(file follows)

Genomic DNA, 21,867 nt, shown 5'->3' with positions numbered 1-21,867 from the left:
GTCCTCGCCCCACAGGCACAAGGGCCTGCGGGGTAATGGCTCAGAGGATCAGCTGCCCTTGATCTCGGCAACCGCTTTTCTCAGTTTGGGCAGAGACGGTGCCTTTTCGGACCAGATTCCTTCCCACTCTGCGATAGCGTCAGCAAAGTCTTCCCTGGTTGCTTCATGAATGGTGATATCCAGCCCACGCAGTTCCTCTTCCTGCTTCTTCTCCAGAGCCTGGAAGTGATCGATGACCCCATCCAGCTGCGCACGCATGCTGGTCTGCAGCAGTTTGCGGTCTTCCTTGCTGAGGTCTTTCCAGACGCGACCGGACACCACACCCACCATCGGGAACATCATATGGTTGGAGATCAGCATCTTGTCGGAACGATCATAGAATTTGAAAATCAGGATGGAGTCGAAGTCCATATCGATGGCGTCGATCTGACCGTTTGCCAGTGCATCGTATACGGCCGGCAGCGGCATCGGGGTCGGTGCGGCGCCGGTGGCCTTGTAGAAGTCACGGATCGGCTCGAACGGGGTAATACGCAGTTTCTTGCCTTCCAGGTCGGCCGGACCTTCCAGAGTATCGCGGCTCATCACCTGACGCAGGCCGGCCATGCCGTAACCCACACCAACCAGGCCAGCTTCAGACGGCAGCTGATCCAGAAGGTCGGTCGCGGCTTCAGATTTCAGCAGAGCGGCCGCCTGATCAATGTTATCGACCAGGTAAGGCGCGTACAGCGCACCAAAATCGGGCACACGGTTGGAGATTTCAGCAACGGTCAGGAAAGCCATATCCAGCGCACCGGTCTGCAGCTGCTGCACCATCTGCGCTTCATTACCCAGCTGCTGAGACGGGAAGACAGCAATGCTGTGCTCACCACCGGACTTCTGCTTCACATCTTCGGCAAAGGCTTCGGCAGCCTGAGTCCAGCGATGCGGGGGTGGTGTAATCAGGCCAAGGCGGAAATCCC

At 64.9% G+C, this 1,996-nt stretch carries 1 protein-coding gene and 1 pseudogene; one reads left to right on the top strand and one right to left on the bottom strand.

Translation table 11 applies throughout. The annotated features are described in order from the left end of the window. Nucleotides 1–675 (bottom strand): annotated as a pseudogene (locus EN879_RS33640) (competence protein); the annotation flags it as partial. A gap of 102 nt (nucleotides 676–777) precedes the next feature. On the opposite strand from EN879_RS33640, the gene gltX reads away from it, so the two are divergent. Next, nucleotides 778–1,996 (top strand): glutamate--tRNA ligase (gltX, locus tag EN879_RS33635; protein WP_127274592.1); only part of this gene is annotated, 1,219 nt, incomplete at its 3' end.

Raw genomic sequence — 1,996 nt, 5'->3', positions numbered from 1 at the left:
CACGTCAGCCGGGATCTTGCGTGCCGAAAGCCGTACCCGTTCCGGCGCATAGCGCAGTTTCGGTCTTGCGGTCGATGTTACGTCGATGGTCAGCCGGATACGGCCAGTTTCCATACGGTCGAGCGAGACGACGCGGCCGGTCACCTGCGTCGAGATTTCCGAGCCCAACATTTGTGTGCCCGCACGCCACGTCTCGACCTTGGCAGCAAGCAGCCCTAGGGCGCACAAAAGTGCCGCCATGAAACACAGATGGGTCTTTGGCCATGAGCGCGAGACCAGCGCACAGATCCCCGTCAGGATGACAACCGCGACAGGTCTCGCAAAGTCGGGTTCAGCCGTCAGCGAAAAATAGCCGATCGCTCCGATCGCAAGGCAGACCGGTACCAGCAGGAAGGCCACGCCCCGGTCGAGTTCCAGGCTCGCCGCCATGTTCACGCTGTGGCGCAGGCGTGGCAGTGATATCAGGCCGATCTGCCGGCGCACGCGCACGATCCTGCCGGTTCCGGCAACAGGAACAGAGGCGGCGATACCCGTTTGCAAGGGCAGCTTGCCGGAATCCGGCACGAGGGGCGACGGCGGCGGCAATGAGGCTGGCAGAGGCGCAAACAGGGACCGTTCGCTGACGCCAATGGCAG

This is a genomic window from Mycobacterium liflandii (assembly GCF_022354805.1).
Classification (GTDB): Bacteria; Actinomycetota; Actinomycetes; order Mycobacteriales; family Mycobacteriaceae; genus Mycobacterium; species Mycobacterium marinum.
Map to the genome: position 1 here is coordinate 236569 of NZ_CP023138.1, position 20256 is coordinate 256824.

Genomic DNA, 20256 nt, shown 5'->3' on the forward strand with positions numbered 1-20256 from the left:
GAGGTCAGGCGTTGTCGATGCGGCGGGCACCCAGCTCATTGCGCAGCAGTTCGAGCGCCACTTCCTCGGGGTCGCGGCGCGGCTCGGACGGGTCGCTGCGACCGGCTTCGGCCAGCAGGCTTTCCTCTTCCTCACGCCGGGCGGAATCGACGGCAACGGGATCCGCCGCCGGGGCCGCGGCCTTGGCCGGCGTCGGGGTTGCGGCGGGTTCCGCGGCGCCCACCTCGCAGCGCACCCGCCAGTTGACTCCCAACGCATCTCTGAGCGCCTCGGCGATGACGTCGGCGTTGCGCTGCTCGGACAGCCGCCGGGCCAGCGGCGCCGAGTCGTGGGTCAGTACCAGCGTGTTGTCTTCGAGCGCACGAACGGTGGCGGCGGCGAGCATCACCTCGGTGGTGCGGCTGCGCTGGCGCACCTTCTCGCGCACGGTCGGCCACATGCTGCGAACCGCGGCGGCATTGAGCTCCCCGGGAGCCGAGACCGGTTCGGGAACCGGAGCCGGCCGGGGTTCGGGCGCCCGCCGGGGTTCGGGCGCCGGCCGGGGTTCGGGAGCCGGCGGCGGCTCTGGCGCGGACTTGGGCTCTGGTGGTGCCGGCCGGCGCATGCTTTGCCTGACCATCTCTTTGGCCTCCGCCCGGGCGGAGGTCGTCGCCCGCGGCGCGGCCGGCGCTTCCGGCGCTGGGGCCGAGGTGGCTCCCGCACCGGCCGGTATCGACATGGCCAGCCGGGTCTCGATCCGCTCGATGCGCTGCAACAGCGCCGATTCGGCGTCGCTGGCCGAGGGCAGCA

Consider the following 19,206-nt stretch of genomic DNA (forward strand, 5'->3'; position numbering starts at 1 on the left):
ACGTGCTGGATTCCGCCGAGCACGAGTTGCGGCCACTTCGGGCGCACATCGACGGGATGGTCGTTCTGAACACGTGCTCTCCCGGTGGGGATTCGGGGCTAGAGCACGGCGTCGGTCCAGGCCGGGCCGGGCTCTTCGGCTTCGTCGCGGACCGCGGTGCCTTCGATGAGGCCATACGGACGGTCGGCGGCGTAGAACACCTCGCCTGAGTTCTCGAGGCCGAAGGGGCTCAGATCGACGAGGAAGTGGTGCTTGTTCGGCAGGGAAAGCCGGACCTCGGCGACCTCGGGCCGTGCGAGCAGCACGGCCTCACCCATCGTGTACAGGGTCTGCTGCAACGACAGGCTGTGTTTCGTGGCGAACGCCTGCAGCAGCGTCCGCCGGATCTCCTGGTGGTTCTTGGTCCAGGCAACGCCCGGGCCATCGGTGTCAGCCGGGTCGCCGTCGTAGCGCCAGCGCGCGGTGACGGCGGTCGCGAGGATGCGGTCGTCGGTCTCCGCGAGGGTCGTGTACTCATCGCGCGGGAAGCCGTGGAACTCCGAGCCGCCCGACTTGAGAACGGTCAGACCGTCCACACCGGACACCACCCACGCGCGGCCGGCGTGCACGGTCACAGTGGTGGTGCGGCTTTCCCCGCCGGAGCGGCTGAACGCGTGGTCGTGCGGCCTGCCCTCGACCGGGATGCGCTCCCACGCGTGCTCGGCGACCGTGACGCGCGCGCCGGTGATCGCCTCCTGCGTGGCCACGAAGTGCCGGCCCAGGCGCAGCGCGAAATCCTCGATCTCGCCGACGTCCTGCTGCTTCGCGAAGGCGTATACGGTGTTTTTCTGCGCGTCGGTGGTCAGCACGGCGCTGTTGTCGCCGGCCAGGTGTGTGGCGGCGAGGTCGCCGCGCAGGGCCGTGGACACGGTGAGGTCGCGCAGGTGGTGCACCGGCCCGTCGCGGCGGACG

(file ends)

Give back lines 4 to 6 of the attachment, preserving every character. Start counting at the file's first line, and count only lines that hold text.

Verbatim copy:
Translation table 11 applies throughout. The annotated features are described in order from the left end of the window. Nucleotides 1–675 (bottom strand): annotated as a pseudogene (locus EN879_RS33640) (competence protein); the annotation flags it as partial. A gap of 102 nt (nucleotides 676–777) precedes the next feature. On the opposite strand from EN879_RS33640, the gene gltX reads away from it, so the two are divergent. Next, nucleotides 778–1,996 (top strand): glutamate--tRNA ligase (gltX, locus tag EN879_RS33635; protein WP_127274592.1); only part of this gene is annotated, 1,219 nt, incomplete at its 3' end.

Raw genomic sequence — 1,996 nt, 5'->3', positions numbered from 1 at the left:
CACGTCAGCCGGGATCTTGCGTGCCGAAAGCCGTACCCGTTCCGGCGCATAGCGCAGTTTCGGTCTTGCGGTCGATGTTACGTCGATGGTCAGCCGGATACGGCCAGTTTCCATACGGTCGAGCGAGACGACGCGGCCGGTCACCTGCGTCGAGATTTCCGAGCCCAACATTTGTGTGCCCGCACGCCACGTCTCGACCTTGGCAGCAAGCAGCCCTAGGGCGCACAAAAGTGCCGCCATGAAACACAGATGGGTCTTTGGCCATGAGCGCGAGACCAGCGCACAGATCCCCGTCAGGATGACAACCGCGACAGGTCTCGCAAAGTCGGGTTCAGCCGTCAGCGAAAAATAGCCGATCGCTCCGATCGCAAGGCAGACCGGTACCAGCAGGAAGGCCACGCCCCGGTCGAGTTCCAGGCTCGCCGCCATGTTCACGCTGTGGCGCAGGCGTGGCAGTGATATCAGGCCGATCTGCCGGCGCACGCGCACGATCCTGCCGGTTCCGGCAACAGGAACAGAGGCGGCGATACCCGTTTGCAAGGGCAGCTTGCCGGAATCCGGCACGAGGGGCGACGGCGGCGGCAATGAGGCTGGCAGAGGCGCAAACAGGGACCGTTCGCTGACGCCAATGGCAG